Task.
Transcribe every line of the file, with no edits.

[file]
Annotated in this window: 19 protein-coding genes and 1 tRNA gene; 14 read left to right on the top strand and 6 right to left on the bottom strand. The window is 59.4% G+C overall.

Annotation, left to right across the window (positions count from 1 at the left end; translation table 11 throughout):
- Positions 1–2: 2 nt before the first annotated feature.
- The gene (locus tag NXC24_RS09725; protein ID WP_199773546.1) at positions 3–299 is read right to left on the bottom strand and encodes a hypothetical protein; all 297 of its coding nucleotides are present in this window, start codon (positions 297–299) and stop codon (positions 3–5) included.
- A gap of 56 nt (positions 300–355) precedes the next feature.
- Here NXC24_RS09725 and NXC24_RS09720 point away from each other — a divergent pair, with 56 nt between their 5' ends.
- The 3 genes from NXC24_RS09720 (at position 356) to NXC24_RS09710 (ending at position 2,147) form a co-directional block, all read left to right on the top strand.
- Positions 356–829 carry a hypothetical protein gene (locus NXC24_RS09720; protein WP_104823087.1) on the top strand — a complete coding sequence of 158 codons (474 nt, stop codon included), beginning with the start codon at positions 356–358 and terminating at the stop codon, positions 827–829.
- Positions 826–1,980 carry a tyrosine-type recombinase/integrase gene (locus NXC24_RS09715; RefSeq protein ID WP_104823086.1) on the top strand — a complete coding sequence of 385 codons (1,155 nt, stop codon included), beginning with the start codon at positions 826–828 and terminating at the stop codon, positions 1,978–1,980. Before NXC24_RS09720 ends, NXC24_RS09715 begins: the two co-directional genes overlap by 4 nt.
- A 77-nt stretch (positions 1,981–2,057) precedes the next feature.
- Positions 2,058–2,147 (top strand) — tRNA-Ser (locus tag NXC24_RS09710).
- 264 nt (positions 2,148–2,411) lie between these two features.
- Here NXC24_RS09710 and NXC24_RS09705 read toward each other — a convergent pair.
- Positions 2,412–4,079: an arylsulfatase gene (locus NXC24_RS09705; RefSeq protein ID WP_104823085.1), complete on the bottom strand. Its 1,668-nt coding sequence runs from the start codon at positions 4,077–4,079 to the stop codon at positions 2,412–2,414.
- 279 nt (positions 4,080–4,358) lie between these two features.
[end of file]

Annotated in this window: 19 protein-coding genes and 1 tRNA gene; 14 read left to right on the top strand and 6 right to left on the bottom strand. The window is 59.4% G+C overall.

Annotation, left to right across the window (positions count from 1 at the left end; translation table 11 throughout):
- Positions 1–2: 2 nt before the first annotated feature.
- The gene (locus tag NXC24_RS09725; protein ID WP_199773546.1) at positions 3–299 is read right to left on the bottom strand and encodes a hypothetical protein; all 297 of its coding nucleotides are present in this window, start codon (positions 297–299) and stop codon (positions 3–5) included.
- A gap of 56 nt (positions 300–355) precedes the next feature.
- Here NXC24_RS09725 and NXC24_RS09720 point away from each other — a divergent pair, with 56 nt between their 5' ends.
- The 3 genes from NXC24_RS09720 (at position 356) to NXC24_RS09710 (ending at position 2,147) form a co-directional block, all read left to right on the top strand.
- Positions 356–829 carry a hypothetical protein gene (locus NXC24_RS09720; protein WP_104823087.1) on the top strand — a complete coding sequence of 158 codons (474 nt, stop codon included), beginning with the start codon at positions 356–358 and terminating at the stop codon, positions 827–829.
- Positions 826–1,980 carry a tyrosine-type recombinase/integrase gene (locus NXC24_RS09715; RefSeq protein ID WP_104823086.1) on the top strand — a complete coding sequence of 385 codons (1,155 nt, stop codon included), beginning with the start codon at positions 826–828 and terminating at the stop codon, positions 1,978–1,980. Before NXC24_RS09720 ends, NXC24_RS09715 begins: the two co-directional genes overlap by 4 nt.
- A 77-nt stretch (positions 1,981–2,057) precedes the next feature.
- Positions 2,058–2,147 (top strand) — tRNA-Ser (locus tag NXC24_RS09710).
- 264 nt (positions 2,148–2,411) lie between these two features.
- Here NXC24_RS09710 and NXC24_RS09705 read toward each other — a convergent pair.
- Positions 2,412–4,079: an arylsulfatase gene (locus NXC24_RS09705; RefSeq protein ID WP_104823085.1), complete on the bottom strand. Its 1,668-nt coding sequence runs from the start codon at positions 4,077–4,079 to the stop codon at positions 2,412–2,414.
- 279 nt (positions 4,080–4,358) lie between these two features.